Shipping accounts for 90% of transported goods and 3% of total global CO2-emissions, and is set to rise to 15% by 2050 if left unchecked. The CO2 savings of this journey alone equates to the annual CO2 emitted by over 200 households in a year or 12 mill km travelled in an average car which is 300 times around the world. The voyage will take place between March and June 2019.

Labor to review ‘exorbitant’ port surcharges

Peak body Road Freight NSW (RFNSW) has welcomed the State Opposition’s support to stop ‘exorbitant’ port surcharges unfairly imposed on truck operators at Port Botany and its pledge to work with RFNSW in a review of exemptions for the luxury-vehicle tax.
Opposition Leader Michael Daley and Shadow Minister for Roads, Maritime and Freight Jodi McKay said landside prices and charges had ‘escalated rapidly without explanation or justification’ and promised to put an end to ‘unfettered and unfair pricing practices’ at the port, if elected on Saturday.
“On behalf of our members, RFNSW is pleased the Opposition has listened and acted on the concerns of our members. It’s time industry had a fair and robust price monitoring system at the port,” RFNSW’s chief executive Simon O’Hara said.
“For over two years now, RFNSW has been fighting hard to raise awareness of these mounting surcharges imposed by the stevedores and their crippling financial impact on truck operators. It’s out of control.
“We’ve said all along there must be an independent body called in to regulate infrastructure and other landside charges, which is why we welcome the Opposition’s pledge to formalise the involvement of IPART in the setting of port charges.”
Mr O’Hara said RFNSW was pleased that Ms McKay had responded to industry concerns over the luxury vehicle tax, stating that the ALP would maintain ‘all current exemptions and concessions, including those for heavy trailers.’
“Following our ongoing advocacy and dialogue on behalf of our members, Ms McKay has assured us that the Opposition is committed to a review of those exemptions, in order to protect the trucking industry and will work with RFNSW as part of that review,” he added.

Health support – from MHD magazine

The pharmaceutical industry
The pharmaceutical industry is a knowledge-based, technology-intensive industry that comprises bio-medical research, biotechnology firms, originator and generic medicines companies and service-related segments, including wholesaling and distribution.
The volume of the global pharmaceutical market has more than doubled in the past ten years. By the end of 2016, the global sales volume was estimated to have risen to nearly $A1.5 trillion.
In a snapshot from the CSIRO in 2017, the Australian medical technologies and pharmaceutical sector provided 48,000 jobs in total, across 50 pharmaceutical companies, 400 biotechnology companies and 500 medical technology companies.
And the importance of this industry is growing. Australia’s pharmaceutical market is set to rise to over $A25 billion by 2020.
This industry seeks to deliver medication and related health services that meet the best possible health and economic objectives, including timely access to medicines that meet appropriate standards of quality, safety and efficacy.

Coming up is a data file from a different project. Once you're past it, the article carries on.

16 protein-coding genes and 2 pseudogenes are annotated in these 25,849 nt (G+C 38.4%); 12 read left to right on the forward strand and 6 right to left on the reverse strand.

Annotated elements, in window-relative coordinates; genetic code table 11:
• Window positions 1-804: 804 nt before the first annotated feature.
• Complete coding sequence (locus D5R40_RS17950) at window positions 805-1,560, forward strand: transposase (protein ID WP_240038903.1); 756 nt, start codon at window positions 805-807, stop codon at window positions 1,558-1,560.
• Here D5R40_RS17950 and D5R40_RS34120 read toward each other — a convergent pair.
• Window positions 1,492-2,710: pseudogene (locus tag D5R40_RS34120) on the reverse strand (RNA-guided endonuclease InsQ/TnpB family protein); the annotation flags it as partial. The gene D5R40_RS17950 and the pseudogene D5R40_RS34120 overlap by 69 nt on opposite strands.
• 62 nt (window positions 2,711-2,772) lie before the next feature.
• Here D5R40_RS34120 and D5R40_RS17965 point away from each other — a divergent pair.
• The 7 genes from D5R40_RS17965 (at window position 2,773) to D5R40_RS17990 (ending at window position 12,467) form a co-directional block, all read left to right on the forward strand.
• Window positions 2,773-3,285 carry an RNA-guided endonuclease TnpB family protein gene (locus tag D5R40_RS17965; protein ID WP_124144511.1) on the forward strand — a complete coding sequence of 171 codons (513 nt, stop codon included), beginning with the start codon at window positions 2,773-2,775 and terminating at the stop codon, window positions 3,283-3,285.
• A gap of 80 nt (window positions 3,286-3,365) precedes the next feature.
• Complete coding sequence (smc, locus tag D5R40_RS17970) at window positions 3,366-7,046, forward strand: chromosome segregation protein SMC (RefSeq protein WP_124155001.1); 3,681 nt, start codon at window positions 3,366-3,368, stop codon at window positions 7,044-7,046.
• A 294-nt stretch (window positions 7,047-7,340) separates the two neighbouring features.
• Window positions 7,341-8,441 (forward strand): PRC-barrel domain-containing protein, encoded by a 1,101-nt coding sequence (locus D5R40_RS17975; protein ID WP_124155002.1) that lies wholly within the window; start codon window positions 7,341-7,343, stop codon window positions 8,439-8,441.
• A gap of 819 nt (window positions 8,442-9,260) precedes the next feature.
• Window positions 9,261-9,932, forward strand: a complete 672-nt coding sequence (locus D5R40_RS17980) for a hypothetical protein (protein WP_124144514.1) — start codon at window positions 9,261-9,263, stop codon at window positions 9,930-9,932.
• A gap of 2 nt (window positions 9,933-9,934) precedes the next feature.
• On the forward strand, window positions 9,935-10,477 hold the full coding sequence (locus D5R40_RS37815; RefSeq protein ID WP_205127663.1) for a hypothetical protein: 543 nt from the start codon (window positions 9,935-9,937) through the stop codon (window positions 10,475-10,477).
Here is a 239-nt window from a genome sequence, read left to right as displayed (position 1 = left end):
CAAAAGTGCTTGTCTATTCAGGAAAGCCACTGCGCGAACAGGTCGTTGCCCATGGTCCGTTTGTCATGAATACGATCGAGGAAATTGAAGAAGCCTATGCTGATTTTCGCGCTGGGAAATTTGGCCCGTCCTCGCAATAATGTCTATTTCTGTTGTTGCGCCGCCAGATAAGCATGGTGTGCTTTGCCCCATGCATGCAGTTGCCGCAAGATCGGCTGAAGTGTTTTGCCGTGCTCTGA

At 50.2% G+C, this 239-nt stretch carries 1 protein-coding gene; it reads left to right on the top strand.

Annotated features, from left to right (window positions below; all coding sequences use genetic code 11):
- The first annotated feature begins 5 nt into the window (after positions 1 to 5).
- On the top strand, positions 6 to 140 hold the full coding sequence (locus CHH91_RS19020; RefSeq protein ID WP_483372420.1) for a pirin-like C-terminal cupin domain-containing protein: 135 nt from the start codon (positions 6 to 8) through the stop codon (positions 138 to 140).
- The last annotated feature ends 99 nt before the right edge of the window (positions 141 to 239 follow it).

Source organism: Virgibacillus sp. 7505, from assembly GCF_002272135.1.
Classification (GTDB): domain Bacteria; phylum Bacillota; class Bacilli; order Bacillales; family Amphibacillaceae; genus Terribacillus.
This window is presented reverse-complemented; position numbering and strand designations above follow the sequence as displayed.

The simplified logistics and shortened supply chain of the 1930s, where most pharmacists were still mixing powders and vials and making tablets in their own pharmacies for delivery to customers, made it much easier to meet these objectives.
Today, medicines are distributed through a complex supply chain, which can be disrupted anywhere along its path, from manufacturing to dispensing. The pharmaceutical supply chain is a core part of Australia’s healthcare system, making medicines readily available to all Australians, regardless of location.
SSI SCHAEFER develops and implements supply chain solutions that cater for the future growth of pharmaceutical manufacturers, wholesalers and retailers. SSI SCHAEFER order fulfilment systems support everything from traditional wholesale distribution to omni-channel logistics, including fast-paced e-commerce requirements.

Pharmaceutical wholesale
Pharmaceutical wholesalers procure, distribute and sell a wide range of pharmaceutical and medicinal products. These products include prescription medicines, pharmacy-only medicines, over-the-counter (OTC) medicines, other healthcare products and veterinary pharmaceuticals.
Pharmaceutical wholesalers in the Australian market generate $A14.6bn in annual revenue and employ around 13,000 staff.
Although the principles of a pharmaceutical supply chain are similar to other products and industries, there are very specific issues and characteristics that make it different. Within the supply chain there are a number of rigorous regulatory requirements, such as international customs and importation hurdles, complex transport and storage needs, massive SKU proliferation, and significant pressure to maintain continuity of supply.
Pharmaceutical supply chains are not only important for hospitals, practitioners and consumers, but are also important from social and political perspectives. The impacts of disrupted supply can be felt widely and quickly, and have serious ramifications. It is crucial that medicines be delivered at the right time to the right person in standard conditions. Improper distribution of medicinal products not only affects brand reputation, customer satisfaction and company profits, but can also disrupt the healing processes of patients and negatively impact public health.

“Consistent, reliable service levels are clearly paramount, as is the compliance with regulatory requirements.”